20 June 2007

What to Buy for Zero-Effort Wireless

Buying a new laptop? Get something with a Centrino sticker. It'll have an Intel processor, chipset, and an Intel wireless card. Intel wireless is the only built-in wireless I've found with which you are guaranteed 100% compatibility out of the box.

Thinking about adding wireless to a desktop or laptop? Go with something with a Zydas chipset. They're USB so you can take them with you, unlike PCI cards. Also, quite a lot of them (the ones marked green on that page) have full support for encryption (yes, up to WPA2) and work with NetworkManager and Feisty out of the box. The TrendNet TEW-424UB should work just fine and is very affordably priced. Another good choice is the ZyXEL G-220. For laptops which have built-in wireless, you should be able to buy Intel Pro/wireless 3945ABG Network Connection - Network Adapter - Mini-pci Express or Intel PRO WIRELESS 2915ABG-802.11 A/B/G Mini-PCI ( WM3B2915ABGNAX ) and replace your old card.

More than just the two I recommend will work for you, depending on your needs. If you don't need WPA or WPA or if you're willing to switch to Wifi-Radar or some other alternative to NetworkManager, your options are much wider. If you don't need WPA/2, a Broadcom-based card or any card made by Cisco should work fine for you, too. However, if you just want something that will work immediately with NetworkManager and can take any kind of encryption you throw at it, this is for you.

If those ideas don't appeal to you, Passys has a list of thousands of wireless devices which can be sorted by chipset, manufacturer, or interface. It tells you what driver you need, and what model uses it. If there are different directions for different versions of a device, the Vendor/Product IDs (type "lspci" to check yours) are listed. It's a great resource. Then, compare to NetworkManager's compatibility list. There will be a lot rated "green" on Passys which are incompatible with NetworkManager (see below for why) for WPA, so make sure you pay attention. I'd suggest staying away from things that use Prism. The Orinoco driver fights with the hostap driver for control of your card, and then it doesn't work without blacklisting one of them. And that's not zero-effort. Printing out a list of the Atheros-chipset-based cards to take to the store is a good idea too. Any "green"-rated Atheros cards will work with NetworkManager.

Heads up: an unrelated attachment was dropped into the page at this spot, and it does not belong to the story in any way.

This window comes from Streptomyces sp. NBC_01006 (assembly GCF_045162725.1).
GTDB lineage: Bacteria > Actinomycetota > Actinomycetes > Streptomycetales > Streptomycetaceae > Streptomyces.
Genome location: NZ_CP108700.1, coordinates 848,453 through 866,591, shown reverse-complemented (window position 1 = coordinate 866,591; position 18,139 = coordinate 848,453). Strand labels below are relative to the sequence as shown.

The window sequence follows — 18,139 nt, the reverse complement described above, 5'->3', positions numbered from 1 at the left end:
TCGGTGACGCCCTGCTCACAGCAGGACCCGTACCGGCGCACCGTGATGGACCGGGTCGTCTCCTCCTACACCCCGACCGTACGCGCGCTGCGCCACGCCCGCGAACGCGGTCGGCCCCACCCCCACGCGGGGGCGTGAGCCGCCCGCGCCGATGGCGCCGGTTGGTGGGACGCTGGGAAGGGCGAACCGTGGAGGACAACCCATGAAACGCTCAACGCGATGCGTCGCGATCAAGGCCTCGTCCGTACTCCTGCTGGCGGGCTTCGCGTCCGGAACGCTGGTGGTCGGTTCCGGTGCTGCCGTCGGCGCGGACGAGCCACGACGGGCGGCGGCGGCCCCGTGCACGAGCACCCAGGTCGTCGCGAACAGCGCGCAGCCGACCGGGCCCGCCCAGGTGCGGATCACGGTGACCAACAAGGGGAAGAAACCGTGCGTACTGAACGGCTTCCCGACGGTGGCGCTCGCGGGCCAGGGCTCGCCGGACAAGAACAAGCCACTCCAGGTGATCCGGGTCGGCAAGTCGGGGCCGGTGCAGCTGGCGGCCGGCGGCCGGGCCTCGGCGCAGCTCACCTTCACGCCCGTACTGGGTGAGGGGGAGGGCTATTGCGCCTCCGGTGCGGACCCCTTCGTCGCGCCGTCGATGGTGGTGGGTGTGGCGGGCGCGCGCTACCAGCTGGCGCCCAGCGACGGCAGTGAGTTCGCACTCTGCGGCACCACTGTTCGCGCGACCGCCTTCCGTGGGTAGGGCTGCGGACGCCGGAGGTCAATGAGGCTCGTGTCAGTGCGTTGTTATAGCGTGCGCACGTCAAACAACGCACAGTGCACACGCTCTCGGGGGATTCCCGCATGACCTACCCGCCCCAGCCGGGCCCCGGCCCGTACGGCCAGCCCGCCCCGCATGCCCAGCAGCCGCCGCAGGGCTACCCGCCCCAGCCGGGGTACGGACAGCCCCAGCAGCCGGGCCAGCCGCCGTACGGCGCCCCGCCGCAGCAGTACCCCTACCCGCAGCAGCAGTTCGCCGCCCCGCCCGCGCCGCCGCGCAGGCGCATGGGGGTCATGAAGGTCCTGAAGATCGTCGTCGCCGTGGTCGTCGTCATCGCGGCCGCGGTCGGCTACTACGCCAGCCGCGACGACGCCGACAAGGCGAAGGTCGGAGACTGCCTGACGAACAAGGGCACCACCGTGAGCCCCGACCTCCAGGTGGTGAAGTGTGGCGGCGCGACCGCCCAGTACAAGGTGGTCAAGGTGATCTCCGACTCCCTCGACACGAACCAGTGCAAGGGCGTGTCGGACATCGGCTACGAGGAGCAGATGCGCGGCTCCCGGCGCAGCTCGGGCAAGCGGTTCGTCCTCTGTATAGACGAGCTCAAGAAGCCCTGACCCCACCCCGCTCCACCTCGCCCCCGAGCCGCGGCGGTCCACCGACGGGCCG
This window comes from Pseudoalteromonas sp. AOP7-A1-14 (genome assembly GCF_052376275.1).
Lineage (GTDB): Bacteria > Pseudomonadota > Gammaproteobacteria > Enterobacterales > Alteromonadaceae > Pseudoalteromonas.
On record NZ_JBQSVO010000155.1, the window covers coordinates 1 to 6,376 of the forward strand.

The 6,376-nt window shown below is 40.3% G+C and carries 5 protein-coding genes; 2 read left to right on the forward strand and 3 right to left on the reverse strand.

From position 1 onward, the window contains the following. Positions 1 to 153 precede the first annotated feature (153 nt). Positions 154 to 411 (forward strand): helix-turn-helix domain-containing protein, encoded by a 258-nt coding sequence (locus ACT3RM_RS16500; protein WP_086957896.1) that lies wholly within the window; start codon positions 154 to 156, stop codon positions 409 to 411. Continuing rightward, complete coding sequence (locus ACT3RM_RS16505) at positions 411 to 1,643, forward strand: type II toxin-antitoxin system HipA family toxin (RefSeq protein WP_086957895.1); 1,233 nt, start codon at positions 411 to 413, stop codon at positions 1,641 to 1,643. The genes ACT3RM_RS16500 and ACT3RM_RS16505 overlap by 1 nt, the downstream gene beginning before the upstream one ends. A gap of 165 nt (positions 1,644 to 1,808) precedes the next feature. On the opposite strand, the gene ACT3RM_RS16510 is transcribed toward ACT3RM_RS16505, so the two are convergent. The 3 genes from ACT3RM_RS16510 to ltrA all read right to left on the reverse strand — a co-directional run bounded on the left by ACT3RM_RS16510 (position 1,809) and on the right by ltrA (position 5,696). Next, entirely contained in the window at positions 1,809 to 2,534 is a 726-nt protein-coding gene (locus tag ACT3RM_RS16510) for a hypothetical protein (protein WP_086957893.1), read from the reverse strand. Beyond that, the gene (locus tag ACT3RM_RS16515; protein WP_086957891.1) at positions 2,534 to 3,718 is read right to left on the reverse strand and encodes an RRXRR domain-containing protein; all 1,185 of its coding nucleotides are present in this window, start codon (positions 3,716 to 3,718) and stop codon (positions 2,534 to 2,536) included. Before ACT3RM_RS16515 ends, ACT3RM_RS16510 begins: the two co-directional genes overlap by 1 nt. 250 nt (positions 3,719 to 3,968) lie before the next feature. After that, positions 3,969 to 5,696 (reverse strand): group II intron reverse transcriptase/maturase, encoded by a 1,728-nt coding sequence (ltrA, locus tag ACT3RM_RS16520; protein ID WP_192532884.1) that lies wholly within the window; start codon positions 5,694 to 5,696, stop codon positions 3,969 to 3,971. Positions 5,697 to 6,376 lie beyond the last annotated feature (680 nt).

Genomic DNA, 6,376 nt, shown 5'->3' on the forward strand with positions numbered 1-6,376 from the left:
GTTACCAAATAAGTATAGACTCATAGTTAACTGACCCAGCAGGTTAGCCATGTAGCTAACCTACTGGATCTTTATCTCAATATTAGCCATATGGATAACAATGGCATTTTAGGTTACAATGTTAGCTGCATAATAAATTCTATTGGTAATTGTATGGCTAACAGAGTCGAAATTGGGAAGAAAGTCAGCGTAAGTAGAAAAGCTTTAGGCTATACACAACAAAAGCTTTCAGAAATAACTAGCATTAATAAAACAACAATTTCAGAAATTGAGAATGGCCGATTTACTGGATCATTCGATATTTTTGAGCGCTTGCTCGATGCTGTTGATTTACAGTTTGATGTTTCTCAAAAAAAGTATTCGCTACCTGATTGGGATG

If you're wondering, like I'm sure many are, why wireless on Linux is so weird, Val Henson recently answered that question on a LinuxChix IRC channel where she gave the first (of, we hope, many) "The Guru Is In" talk. I can't quote her since LinuxChix IRC is not logged, and I didn't save a log on my computer (and I'm not on my own computer right now anyway). What she said, though, is that there is no consensus as to how wireless should be done. There are a few different approaches being used by different teams working on different drivers. Since they haven't all agreed on one way to do it, the user has different hoops to jump through for different cards, chipsets, and drivers, and until they DO unite in one method, we're stuck with how it is right now. You can see this in play by looking at that Network Manager page. Under RaLink, it says "While the driver supports WPA, it does not use Linux Wireless Extensions for WPA support, which is required for NetworkManager." NetworkManager requires that WEXT be used for WPA on the driver. Some drivers do that, some drivers don't. All the people who can't get WPA with NM but get it with Wifi-Radar, that's why. Try to convince the team writing your driver to implement WEXT, and if they do, you'll end up being able to use NetworkManager. As long as the devs writing wireless drivers don't all agree to use one way to interface with the rest of the OS, different GUIs will be needed for different drivers. If they want to implement more than one so you can use Wifi-Radar OR NetworkManager, that's good too, but some sort of standard needs to happen.